What was the name of that company?

Loudcloud, the Mark Andressen company. I was used to looking at things in a strategic way and I could not figure out for the life of me, why they were doing certain things that they were doing. It just got to the point where it didn't make any sense from either perspective. It was kind of mutual that I left.

What were you looking for?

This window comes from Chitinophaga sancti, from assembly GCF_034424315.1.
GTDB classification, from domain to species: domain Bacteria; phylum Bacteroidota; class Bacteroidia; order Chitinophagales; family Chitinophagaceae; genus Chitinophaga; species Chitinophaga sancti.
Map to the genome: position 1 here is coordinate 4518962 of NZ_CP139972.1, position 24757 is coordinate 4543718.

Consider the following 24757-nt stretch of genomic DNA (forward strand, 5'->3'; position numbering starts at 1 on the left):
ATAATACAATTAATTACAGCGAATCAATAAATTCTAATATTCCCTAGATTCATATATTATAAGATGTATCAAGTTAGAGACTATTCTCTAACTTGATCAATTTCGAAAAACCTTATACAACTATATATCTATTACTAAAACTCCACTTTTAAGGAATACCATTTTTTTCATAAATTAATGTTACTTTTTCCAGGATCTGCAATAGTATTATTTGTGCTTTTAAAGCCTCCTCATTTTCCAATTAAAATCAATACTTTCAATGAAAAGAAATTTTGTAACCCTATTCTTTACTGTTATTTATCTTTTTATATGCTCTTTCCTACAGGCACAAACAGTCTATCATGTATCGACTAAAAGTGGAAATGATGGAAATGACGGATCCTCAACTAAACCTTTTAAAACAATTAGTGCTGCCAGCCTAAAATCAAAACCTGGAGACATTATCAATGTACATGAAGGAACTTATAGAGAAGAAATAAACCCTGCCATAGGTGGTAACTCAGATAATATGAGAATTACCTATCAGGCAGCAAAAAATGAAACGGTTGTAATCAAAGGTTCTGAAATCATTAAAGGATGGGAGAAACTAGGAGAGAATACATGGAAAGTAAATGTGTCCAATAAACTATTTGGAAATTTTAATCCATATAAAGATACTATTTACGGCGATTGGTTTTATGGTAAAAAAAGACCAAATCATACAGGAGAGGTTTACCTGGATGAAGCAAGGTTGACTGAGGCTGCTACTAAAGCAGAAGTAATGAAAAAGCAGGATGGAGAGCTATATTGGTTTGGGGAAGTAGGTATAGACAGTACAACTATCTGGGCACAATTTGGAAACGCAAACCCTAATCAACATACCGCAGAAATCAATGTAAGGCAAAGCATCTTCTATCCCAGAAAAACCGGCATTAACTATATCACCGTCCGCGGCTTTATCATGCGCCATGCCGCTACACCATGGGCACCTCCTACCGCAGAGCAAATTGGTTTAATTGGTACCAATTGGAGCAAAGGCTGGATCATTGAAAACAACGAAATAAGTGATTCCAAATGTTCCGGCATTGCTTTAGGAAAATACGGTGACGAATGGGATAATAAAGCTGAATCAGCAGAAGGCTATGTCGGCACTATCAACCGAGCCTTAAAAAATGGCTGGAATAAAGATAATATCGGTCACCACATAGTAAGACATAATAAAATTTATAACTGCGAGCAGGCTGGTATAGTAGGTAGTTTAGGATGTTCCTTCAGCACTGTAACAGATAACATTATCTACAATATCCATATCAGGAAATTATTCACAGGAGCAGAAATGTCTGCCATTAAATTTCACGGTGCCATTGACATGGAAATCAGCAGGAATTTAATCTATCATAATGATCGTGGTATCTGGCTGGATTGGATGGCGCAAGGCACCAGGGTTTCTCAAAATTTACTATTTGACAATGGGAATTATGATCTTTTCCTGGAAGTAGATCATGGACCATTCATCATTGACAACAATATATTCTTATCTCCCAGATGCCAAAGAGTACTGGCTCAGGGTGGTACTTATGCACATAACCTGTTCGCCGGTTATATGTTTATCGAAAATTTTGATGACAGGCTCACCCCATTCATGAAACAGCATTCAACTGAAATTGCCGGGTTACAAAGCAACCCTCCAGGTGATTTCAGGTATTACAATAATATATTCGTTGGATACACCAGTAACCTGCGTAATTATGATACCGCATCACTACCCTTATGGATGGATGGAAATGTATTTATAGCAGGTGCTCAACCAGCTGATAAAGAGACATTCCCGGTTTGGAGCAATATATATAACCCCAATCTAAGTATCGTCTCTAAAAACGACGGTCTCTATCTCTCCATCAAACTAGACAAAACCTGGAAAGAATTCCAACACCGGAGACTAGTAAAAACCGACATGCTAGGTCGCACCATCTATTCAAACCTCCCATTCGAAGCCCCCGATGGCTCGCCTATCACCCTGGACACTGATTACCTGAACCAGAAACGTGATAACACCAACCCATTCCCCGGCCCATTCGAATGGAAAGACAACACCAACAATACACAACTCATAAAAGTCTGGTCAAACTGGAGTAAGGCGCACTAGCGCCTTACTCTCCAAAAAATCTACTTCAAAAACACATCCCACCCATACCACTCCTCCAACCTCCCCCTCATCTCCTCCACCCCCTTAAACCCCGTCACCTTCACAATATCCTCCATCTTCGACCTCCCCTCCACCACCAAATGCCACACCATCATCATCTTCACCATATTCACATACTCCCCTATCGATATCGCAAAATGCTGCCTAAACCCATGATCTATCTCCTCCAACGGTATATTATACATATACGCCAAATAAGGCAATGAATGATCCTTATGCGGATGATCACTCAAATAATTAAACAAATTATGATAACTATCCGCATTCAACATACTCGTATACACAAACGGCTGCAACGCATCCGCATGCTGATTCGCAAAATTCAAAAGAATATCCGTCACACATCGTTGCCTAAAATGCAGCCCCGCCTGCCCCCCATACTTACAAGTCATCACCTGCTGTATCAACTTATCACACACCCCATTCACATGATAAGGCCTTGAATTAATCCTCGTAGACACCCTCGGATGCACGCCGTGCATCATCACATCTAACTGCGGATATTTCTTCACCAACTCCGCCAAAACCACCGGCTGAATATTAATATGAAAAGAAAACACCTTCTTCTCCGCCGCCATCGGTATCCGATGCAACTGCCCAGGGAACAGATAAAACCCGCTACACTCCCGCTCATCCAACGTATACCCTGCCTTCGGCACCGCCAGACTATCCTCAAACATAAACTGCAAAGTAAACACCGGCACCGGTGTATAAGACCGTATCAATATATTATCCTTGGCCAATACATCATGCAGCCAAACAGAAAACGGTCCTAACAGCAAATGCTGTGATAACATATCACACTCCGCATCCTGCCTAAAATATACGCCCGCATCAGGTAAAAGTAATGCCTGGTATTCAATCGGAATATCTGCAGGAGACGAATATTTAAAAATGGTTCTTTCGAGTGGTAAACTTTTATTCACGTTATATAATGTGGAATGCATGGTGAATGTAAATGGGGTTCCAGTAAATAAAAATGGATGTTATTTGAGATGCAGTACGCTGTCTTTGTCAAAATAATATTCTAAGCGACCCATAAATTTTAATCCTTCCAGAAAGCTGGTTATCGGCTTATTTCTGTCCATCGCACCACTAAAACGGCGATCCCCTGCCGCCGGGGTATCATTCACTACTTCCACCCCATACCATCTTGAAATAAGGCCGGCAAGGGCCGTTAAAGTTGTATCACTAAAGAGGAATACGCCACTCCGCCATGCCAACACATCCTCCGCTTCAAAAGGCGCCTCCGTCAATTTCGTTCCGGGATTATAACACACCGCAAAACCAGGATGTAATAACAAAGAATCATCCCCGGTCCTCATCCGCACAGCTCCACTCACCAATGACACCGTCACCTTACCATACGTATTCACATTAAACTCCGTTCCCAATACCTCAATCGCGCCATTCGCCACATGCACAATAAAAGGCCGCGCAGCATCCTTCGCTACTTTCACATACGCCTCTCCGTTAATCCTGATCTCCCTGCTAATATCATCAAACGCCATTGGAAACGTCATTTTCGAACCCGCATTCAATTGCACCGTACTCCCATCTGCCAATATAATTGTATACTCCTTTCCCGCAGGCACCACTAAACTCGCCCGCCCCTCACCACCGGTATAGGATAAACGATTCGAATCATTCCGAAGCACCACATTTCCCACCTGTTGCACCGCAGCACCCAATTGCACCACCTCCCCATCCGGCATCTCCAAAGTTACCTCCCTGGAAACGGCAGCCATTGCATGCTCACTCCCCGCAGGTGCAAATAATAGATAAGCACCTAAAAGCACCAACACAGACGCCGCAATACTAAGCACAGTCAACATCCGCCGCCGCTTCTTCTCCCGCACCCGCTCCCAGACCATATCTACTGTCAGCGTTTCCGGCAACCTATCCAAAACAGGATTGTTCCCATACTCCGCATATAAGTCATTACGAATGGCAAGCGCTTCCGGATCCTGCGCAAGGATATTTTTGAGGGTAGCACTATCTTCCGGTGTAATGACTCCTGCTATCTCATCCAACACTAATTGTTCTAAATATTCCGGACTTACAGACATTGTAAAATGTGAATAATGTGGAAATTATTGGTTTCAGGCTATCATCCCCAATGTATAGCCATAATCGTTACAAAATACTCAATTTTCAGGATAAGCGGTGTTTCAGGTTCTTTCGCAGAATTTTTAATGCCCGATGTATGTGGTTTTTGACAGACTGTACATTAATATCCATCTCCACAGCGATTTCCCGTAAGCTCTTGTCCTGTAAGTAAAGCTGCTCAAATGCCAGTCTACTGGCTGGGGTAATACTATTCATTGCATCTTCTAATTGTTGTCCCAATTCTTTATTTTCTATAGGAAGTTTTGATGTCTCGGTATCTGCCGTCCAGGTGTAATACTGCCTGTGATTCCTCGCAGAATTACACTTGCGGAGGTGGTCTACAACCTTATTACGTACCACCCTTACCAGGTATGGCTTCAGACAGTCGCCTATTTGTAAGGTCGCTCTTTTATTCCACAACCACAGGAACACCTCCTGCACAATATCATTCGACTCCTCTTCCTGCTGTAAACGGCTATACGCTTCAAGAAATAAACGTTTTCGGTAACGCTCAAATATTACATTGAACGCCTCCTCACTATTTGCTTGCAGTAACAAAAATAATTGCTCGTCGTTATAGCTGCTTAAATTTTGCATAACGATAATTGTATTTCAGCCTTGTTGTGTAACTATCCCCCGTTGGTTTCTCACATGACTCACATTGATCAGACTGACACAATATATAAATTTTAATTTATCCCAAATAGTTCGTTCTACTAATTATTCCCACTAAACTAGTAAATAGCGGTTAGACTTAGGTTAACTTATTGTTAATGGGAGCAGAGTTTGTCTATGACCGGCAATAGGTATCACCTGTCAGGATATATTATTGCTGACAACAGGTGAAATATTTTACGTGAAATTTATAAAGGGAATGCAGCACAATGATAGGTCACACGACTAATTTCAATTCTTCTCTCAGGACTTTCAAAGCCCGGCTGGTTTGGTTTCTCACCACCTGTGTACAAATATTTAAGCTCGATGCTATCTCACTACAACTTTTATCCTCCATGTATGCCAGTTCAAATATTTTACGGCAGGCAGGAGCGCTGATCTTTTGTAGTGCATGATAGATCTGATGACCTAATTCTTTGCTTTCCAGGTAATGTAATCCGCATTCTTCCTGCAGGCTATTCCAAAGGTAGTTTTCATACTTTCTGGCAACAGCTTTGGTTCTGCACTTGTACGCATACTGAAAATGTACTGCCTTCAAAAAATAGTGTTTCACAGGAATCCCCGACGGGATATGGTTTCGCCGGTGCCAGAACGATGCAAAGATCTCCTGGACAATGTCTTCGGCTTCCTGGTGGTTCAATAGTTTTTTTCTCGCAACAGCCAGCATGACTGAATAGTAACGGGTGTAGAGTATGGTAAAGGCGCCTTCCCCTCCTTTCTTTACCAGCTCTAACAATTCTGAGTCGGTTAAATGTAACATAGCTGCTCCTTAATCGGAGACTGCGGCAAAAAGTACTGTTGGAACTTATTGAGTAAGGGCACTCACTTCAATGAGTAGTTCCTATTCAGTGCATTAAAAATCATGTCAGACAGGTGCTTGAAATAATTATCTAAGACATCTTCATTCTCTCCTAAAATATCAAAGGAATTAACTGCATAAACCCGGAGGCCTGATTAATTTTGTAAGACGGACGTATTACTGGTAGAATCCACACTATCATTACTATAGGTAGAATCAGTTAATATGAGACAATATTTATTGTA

It was kind of the complete opposite of the VC driven, fully thought out MBA (even though I had an MBA at this point) type of venture. The start was more like a body shop. The first thing was somehow to get to a level where I was getting x dollars per month, where I could sustain myself. Very quickly I hooked up with the Tempus Fugit guys, the company that finally became Jasper Design Automation. At the time it was just the two founders, both were engineering oriented guys, PhDs from Berkley. With my marketing stuff, I thought hey, I can help you guys get sales but not really join you because that was not something I wanted to do. For the first six months working with them, I was trying to do sales. I had never done sales before in my life. It was picking up the phone, calling a customer. I got familiarized with the whole cold calling to close process. That was a very good experience. Here we were in the worst recession. We were trying to sell their products, sort of formal verification. The market itself had collapsed. We were a no name entity with no funding and just three guys. Six months down the line I was able to sell something and direct something into Knowlent. All this time I was thinking about what to do. But it was survival first and then thinking through what can we possible achieve. During that time as the marketing person for SI I would go to the library vendors and say why you need to do this, why you need to provide this and that from the library so people could use it. I would get blank stares from people all around. It became very clear to me that it was not a very scaleable business model. So I focused away from the on-chip SI to off-chip SI. It was all real-time marketing research. I started throwing that idea at people. Folks were very receptive. I hooked up with a few friends who could actually design those things. The first six to eight months we did some consulting around IO design and signal integrity. This gave me more insight into exactly what the problem was that people were trying to solve. We